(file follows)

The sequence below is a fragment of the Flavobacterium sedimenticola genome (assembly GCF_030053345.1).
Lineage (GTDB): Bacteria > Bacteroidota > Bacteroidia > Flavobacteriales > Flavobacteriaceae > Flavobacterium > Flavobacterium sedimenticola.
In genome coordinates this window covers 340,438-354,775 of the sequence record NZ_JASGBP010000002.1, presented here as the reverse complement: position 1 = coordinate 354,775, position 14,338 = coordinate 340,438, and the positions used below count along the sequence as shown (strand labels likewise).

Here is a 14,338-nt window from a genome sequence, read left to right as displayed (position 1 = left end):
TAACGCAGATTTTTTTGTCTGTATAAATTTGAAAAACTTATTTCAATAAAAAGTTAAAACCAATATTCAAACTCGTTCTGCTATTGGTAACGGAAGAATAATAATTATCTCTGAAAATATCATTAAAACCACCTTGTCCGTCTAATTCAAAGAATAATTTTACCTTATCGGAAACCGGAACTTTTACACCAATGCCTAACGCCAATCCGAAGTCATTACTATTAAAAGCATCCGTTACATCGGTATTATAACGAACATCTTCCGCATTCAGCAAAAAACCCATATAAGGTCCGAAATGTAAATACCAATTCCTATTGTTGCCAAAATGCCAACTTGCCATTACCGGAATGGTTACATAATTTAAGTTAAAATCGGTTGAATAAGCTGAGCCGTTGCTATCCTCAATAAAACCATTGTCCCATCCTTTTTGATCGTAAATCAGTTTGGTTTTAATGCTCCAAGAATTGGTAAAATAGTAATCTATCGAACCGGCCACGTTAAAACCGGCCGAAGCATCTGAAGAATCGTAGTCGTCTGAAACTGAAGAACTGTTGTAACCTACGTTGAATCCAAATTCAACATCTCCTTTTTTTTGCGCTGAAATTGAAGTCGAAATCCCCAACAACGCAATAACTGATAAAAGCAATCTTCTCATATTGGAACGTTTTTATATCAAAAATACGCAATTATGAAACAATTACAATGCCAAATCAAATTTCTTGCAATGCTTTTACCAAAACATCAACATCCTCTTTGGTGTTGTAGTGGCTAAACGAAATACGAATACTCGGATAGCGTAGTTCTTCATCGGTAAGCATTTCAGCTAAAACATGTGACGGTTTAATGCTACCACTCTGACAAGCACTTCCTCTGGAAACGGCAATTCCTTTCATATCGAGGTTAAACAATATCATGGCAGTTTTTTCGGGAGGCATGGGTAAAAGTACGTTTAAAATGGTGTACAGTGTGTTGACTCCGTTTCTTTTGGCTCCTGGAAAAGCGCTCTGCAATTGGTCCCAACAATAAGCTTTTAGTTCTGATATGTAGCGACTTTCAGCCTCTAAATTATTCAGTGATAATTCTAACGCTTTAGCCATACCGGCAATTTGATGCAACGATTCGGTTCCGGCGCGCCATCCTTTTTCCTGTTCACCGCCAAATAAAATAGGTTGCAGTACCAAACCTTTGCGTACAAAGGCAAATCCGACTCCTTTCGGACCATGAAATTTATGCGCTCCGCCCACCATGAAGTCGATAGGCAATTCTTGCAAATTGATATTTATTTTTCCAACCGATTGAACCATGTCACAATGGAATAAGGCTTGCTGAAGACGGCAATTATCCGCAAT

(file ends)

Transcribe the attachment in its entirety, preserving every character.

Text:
The sequence below is a fragment of the Flavobacterium sedimenticola genome (assembly GCF_030053345.1).
Lineage (GTDB): Bacteria > Bacteroidota > Bacteroidia > Flavobacteriales > Flavobacteriaceae > Flavobacterium > Flavobacterium sedimenticola.
In genome coordinates this window covers 340,438-354,775 of the sequence record NZ_JASGBP010000002.1, presented here as the reverse complement: position 1 = coordinate 354,775, position 14,338 = coordinate 340,438, and the positions used below count along the sequence as shown (strand labels likewise).

Here is a 14,338-nt window from a genome sequence, read left to right as displayed (position 1 = left end):
TAACGCAGATTTTTTTGTCTGTATAAATTTGAAAAACTTATTTCAATAAAAAGTTAAAACCAATATTCAAACTCGTTCTGCTATTGGTAACGGAAGAATAATAATTATCTCTGAAAATATCATTAAAACCACCTTGTCCGTCTAATTCAAAGAATAATTTTACCTTATCGGAAACCGGAACTTTTACACCAATGCCTAACGCCAATCCGAAGTCATTACTATTAAAAGCATCCGTTACATCGGTATTATAACGAACATCTTCCGCATTCAGCAAAAAACCCATATAAGGTCCGAAATGTAAATACCAATTCCTATTGTTGCCAAAATGCCAACTTGCCATTACCGGAATGGTTACATAATTTAAGTTAAAATCGGTTGAATAAGCTGAGCCGTTGCTATCCTCAATAAAACCATTGTCCCATCCTTTTTGATCGTAAATCAGTTTGGTTTTAATGCTCCAAGAATTGGTAAAATAGTAATCTATCGAACCGGCCACGTTAAAACCGGCCGAAGCATCTGAAGAATCGTAGTCGTCTGAAACTGAAGAACTGTTGTAACCTACGTTGAATCCAAATTCAACATCTCCTTTTTTTTGCGCTGAAATTGAAGTCGAAATCCCCAACAACGCAATAACTGATAAAAGCAATCTTCTCATATTGGAACGTTTTTATATCAAAAATACGCAATTATGAAACAATTACAATGCCAAATCAAATTTCTTGCAATGCTTTTACCAAAACATCAACATCCTCTTTGGTGTTGTAGTGGCTAAACGAAATACGAATACTCGGATAGCGTAGTTCTTCATCGGTAAGCATTTCAGCTAAAACATGTGACGGTTTAATGCTACCACTCTGACAAGCACTTCCTCTGGAAACGGCAATTCCTTTCATATCGAGGTTAAACAATATCATGGCAGTTTTTTCGGGAGGCATGGGTAAAAGTACGTTTAAAATGGTGTACAGTGTGTTGACTCCGTTTCTTTTGGCTCCTGGAAAAGCGCTCTGCAATTGGTCCCAACAATAAGCTTTTAGTTCTGATATGTAGCGACTTTCAGCCTCTAAATTATTCAGTGATAATTCTAACGCTTTAGCCATACCGGCAATTTGATGCAACGATTCGGTTCCGGCGCGCCATCCTTTTTCCTGTTCACCGCCAAATAAAATAGGTTGCAGTACCAAACCTTTGCGTACAAAGGCAAATCCGACTCCTTTCGGACCATGAAATTTATGCGCTCCGCCCACCATGAAGTCGATAGGCAATTCTTGCAAATTGATATTTATTTTTCCAACCGATTGAACCATGTCACAATGGAATAAGGCTTGCTGAAGACGGCAATTATCCGCAAT